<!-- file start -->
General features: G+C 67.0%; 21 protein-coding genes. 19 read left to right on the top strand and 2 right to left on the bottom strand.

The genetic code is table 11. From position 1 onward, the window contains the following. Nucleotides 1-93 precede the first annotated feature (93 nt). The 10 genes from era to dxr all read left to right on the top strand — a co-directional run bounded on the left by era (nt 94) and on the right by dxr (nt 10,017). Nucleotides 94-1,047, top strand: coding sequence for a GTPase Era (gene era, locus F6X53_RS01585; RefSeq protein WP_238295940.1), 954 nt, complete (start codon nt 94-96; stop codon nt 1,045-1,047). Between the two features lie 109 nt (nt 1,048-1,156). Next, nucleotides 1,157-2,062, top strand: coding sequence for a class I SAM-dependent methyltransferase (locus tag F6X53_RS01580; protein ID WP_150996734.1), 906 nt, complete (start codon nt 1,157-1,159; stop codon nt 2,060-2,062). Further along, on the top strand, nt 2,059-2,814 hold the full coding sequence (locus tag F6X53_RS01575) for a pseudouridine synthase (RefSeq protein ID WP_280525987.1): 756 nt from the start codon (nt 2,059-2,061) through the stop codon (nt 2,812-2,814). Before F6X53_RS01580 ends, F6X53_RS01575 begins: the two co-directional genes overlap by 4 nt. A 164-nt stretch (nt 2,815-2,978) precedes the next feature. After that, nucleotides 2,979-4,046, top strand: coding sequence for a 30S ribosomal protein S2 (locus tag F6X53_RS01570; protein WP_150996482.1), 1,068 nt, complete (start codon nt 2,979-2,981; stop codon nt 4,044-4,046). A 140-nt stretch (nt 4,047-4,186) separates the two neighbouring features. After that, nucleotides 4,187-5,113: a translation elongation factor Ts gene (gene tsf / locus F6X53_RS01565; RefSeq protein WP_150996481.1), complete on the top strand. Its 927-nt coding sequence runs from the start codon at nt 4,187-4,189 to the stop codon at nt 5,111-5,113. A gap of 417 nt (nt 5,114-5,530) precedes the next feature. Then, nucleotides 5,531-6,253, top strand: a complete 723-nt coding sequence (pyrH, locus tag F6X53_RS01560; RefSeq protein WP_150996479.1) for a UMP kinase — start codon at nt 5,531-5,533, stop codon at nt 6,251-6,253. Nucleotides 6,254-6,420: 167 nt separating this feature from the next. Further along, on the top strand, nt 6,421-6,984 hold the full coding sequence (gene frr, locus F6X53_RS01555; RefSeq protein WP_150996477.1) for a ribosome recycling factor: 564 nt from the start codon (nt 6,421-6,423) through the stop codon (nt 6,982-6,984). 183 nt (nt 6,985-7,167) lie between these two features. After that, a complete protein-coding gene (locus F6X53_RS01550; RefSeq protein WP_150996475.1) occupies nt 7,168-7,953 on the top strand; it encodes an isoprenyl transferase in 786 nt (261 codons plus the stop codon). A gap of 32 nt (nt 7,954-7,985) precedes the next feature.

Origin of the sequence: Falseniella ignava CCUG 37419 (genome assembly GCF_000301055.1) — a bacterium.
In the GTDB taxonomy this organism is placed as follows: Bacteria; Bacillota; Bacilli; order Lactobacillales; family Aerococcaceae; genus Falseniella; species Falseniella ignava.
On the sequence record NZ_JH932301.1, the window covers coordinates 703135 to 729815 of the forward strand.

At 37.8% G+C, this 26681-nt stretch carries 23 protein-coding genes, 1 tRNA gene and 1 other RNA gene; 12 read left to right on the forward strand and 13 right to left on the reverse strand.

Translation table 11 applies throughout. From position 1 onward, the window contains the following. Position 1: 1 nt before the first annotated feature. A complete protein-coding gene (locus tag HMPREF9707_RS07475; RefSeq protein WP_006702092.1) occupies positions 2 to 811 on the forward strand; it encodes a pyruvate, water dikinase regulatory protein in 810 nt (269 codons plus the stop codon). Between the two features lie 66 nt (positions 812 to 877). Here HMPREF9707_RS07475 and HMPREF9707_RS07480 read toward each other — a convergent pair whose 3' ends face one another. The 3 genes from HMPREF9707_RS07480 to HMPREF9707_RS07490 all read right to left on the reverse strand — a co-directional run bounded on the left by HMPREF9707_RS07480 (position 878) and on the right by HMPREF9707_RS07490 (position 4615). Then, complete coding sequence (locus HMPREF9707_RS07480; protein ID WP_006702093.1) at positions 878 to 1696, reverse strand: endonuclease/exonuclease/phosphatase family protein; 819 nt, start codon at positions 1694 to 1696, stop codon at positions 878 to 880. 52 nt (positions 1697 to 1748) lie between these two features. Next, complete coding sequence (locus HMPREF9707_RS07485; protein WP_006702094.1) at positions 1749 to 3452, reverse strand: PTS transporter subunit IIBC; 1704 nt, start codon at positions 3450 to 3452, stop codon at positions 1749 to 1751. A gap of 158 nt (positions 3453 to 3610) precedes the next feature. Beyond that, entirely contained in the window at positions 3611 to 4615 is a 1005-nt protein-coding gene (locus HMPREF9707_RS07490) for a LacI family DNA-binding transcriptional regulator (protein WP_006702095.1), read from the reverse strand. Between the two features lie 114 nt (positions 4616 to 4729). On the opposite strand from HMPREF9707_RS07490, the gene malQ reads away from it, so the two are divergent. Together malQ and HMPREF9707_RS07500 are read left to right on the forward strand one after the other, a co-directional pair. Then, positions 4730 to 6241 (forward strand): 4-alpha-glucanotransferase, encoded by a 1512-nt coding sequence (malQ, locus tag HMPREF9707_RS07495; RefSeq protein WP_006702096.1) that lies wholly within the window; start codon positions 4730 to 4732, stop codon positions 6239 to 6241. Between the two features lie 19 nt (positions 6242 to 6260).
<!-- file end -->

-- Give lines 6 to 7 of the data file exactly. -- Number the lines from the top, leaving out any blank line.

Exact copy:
At 37.8% G+C, this 26681-nt stretch carries 23 protein-coding genes, 1 tRNA gene and 1 other RNA gene; 12 read left to right on the forward strand and 13 right to left on the reverse strand.

Translation table 11 applies throughout. From position 1 onward, the window contains the following. Position 1: 1 nt before the first annotated feature. A complete protein-coding gene (locus tag HMPREF9707_RS07475; RefSeq protein WP_006702092.1) occupies positions 2 to 811 on the forward strand; it encodes a pyruvate, water dikinase regulatory protein in 810 nt (269 codons plus the stop codon). Between the two features lie 66 nt (positions 812 to 877). Here HMPREF9707_RS07475 and HMPREF9707_RS07480 read toward each other — a convergent pair whose 3' ends face one another. The 3 genes from HMPREF9707_RS07480 to HMPREF9707_RS07490 all read right to left on the reverse strand — a co-directional run bounded on the left by HMPREF9707_RS07480 (position 878) and on the right by HMPREF9707_RS07490 (position 4615). Then, complete coding sequence (locus HMPREF9707_RS07480; protein ID WP_006702093.1) at positions 878 to 1696, reverse strand: endonuclease/exonuclease/phosphatase family protein; 819 nt, start codon at positions 1694 to 1696, stop codon at positions 878 to 880. 52 nt (positions 1697 to 1748) lie between these two features. Next, complete coding sequence (locus HMPREF9707_RS07485; protein WP_006702094.1) at positions 1749 to 3452, reverse strand: PTS transporter subunit IIBC; 1704 nt, start codon at positions 3450 to 3452, stop codon at positions 1749 to 1751. A gap of 158 nt (positions 3453 to 3610) precedes the next feature. Beyond that, entirely contained in the window at positions 3611 to 4615 is a 1005-nt protein-coding gene (locus HMPREF9707_RS07490) for a LacI family DNA-binding transcriptional regulator (protein WP_006702095.1), read from the reverse strand. Between the two features lie 114 nt (positions 4616 to 4729). On the opposite strand from HMPREF9707_RS07490, the gene malQ reads away from it, so the two are divergent. Together malQ and HMPREF9707_RS07500 are read left to right on the forward strand one after the other, a co-directional pair. Then, positions 4730 to 6241 (forward strand): 4-alpha-glucanotransferase, encoded by a 1512-nt coding sequence (malQ, locus tag HMPREF9707_RS07495; RefSeq protein WP_006702096.1) that lies wholly within the window; start codon positions 4730 to 4732, stop codon positions 6239 to 6241. Between the two features lie 19 nt (positions 6242 to 6260).